LS Lowry (1887–1976) was a fan of the Pre-Raphaelite artist Dante Gabriel Rossetti (1828–82), whose work, he said, he wanted to 'look at last thing at night and first thing each morning'. To chart this admiration of one artist by another, more than 40 works by Rossetti and other Pre-Raphaelites, including Ford Madox Brown and Edward Burne-Jones, have been brought together. Among them are Rossetti's The Bower Meadow, 1872 (above) and his 1866 chalk on paper Portrait of Alexa Wilding, which Lowry bought in 1962. It hung on his bedroom wall for the last 14 years of his life.
The Lowry
+44 (0)843 208 6005
(thelowry.com)
From 10 November 2018 to
24 February 2019.

UNITED STATES


BOSTON, Massachusetts
The Art of Influence: Propaganda Postcards from the Era of World Wars

The tumultuous years of the first half of the 20th-century engendered many striking propaganda images across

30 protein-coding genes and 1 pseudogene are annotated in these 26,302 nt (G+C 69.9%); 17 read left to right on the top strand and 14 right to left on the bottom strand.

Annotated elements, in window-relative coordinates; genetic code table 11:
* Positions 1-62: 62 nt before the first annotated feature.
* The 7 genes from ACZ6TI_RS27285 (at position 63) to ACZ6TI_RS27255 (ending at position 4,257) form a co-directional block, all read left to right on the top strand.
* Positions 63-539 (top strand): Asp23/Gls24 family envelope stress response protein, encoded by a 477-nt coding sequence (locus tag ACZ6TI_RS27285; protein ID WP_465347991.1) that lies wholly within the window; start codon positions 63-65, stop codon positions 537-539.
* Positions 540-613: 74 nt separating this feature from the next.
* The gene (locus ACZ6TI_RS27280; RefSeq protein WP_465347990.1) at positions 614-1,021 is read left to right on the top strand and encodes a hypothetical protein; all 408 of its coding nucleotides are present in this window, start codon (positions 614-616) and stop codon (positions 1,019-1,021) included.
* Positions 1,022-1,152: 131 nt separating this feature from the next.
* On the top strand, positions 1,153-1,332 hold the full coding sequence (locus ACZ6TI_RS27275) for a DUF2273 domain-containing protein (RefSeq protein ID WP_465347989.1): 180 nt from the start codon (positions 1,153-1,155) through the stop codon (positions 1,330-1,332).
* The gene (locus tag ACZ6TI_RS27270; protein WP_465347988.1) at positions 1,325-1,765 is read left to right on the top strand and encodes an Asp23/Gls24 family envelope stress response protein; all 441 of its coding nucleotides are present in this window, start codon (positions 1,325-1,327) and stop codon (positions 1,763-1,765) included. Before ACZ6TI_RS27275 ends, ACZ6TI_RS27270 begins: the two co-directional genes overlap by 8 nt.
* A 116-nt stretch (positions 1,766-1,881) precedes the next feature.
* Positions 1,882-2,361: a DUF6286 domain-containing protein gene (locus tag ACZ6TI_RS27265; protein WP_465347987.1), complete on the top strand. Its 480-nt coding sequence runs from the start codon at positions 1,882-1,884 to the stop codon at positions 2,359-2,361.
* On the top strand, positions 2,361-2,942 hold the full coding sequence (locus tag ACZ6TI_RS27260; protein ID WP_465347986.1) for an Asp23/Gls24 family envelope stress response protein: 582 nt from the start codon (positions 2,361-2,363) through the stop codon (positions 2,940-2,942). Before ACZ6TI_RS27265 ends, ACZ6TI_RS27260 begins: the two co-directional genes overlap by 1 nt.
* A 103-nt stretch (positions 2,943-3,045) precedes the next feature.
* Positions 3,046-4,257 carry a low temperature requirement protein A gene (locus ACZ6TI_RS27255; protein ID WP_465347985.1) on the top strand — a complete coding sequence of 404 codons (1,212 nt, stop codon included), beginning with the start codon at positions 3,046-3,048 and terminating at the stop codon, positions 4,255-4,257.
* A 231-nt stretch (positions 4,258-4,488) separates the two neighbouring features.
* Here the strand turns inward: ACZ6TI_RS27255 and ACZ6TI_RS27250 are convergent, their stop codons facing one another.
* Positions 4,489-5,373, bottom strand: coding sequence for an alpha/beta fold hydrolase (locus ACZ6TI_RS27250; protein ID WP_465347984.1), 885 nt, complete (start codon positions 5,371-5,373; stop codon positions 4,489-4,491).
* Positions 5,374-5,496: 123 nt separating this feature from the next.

the world. Postcards, with a simple, memorable message, clear graphics and bold colours, were the perfect medium for spreading propaganda as this exhibition shows through some 150 examples from the Leonard A Lauder Postcard Archive, a promised gift to the Museum of Fine Arts, Boston. Whether created in Europe, the Soviet Union, the USA or Japan, by government bureaux, aid organisations or resistance movements, the postcards all share the same themes and use similar visual language, regardless of politics. Heroic soldiers, the everyman (and less frequently everywoman), maps, the 'V' (as in 'V for Victory') and the new dawn for the oppressed masses – such as in Viva il Comunismo! 1919–20 (left), by Guiseppe Scalarini (1873–1948) – were all popular.
Museum of Fine Arts, Boston
+1 617 267 9300
(www.mfa.org)